Of course there was NO

WAY that a Hollywood studio back then was going to make a dramatic film

with an all-black cast, and made it instead with popular white actors of the

time. And since were talking 1949, the Motion Picture Production Code (i.e.

the censorship office) was going to make sure that no mention of prostitution,

sexual activity, “johns” or sexual abuse were mentioned in the film. 

And not having

ever seen this version of the film, I can imagine that Anna is just a sweet, wayward

and virginal, good girl who likes a drink now and then as her only fault.

However in 1958 some independent producers made a more

faithful film version of the original play, with a routine studio director, Arnold Laven, directing, with an all

back cast, as in the original stage production, with Kitt and Davis, who were, at the time, two of

the biggest sensations in entertainment, starring. The film even included a dance routine

not in the play, to show off Davis’ talents (as you can see in the second clip


Though, by this time, films had gotten “looser” in dealing with sensational subject

matter, there still was a strong production code in effect, so that, while Anna is

still not called a prostitute in the film, it does makes it obvious in other ways what exactly she was (As you will see in the first clip below).

The film made its premiere in, surprisingly, ChicagoNov. 1958 and didn’t open in N.Y. or L.A. until two months alter, in January 1959. The box office wasn’t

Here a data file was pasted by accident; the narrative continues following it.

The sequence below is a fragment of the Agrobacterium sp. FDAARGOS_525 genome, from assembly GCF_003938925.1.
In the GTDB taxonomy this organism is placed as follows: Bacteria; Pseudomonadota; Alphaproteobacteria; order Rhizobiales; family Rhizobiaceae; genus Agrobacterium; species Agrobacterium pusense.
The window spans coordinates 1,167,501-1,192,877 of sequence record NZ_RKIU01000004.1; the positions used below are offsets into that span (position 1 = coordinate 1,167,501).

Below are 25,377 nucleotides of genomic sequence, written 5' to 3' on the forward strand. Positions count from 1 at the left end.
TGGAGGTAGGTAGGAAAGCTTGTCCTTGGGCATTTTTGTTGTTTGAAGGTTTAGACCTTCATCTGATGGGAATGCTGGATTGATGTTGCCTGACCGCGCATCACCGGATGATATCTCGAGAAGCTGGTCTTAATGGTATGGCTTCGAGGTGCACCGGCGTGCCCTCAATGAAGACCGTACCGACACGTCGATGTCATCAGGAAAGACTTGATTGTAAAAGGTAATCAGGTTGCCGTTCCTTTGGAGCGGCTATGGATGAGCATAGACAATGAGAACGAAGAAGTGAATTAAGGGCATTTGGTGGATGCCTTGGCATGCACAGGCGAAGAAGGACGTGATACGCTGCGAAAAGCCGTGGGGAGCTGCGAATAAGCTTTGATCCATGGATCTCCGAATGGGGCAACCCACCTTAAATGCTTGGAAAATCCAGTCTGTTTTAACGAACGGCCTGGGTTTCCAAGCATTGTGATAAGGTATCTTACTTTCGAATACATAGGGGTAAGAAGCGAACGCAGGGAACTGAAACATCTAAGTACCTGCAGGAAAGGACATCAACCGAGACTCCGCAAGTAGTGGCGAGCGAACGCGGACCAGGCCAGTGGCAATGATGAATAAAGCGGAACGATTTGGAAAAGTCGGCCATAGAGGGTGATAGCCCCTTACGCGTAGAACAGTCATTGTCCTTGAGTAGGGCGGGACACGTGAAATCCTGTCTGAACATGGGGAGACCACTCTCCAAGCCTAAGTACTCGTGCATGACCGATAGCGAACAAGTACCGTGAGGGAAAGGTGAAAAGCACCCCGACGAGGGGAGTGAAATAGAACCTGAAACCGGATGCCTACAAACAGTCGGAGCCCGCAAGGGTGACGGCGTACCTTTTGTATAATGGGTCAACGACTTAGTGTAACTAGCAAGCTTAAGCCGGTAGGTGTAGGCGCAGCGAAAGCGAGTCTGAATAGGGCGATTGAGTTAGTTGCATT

great and neither were the reviews, which especially criticized Kitt and

Davis for giving weak performances.

Yet the film is a genuine rarity, a Hollywood-backed, serious, dramatic black film which was almost unheard of then

back then, and even so today.

Yet the film tends to be overlooked, if not forgotten

completely and I can’t say exactly why. 

Most likely, I suspect, because of the “sensational” material and that it’s populated with some very

troubled, unhappy people with serious issues they’re struggling with, and not all of them are particularly likable either. I’m sure that turns off some people

and I can already hear people saying that it’s a “negative” film, asking why couldn’t we have something more “positive”?

Well that’s because life is not all positivity, sunshine and roses. It’s ugly and sad at times too.

And though it’s not a great film or some undiscovered

masterpiece, it is a good film with some great performances. Admittedly the

theatrical roots of the film, does result

in a certain “staginess” in the action, but it’s a solidly made and involving film, with some excellent performances, specially from Kitt and Davis, who were unjustly


Both of them are very good and they give their performances

a grasping, intense quality that very effectively conveys two

searching and lonely people, desperately

looking for love and a last chance at life, before it slips away for good.

In fact their performances are especially surprising considering

(Fact I found out, No.4) that Kitt and

Davis had actually, a few years before, been involved in a romantic

relationship, and that they were engaged to get married before Kitt called it

off. She claimed later that Davis was never really in love with her, but more

in love with the publicity their relationship was getting for him.

But whatever friction there must have been off camera

between them, it’s surely not evident on the screen.

And the movie has never been unavailable to see either.

It’s been readily available on DVD on

MGM Home Video and even on now

on VOD on Amazon Video, and it’s been broadcast a few times on the Turner Classic Movies channel, and will no

doubt be shown again soon.

So take a shot and

watch it. It’s certainly no classic for the ages, but it’s, for sure, well worth watching since it’s,

in so many ways, a significant film of its era.

Check out these two clips from the film: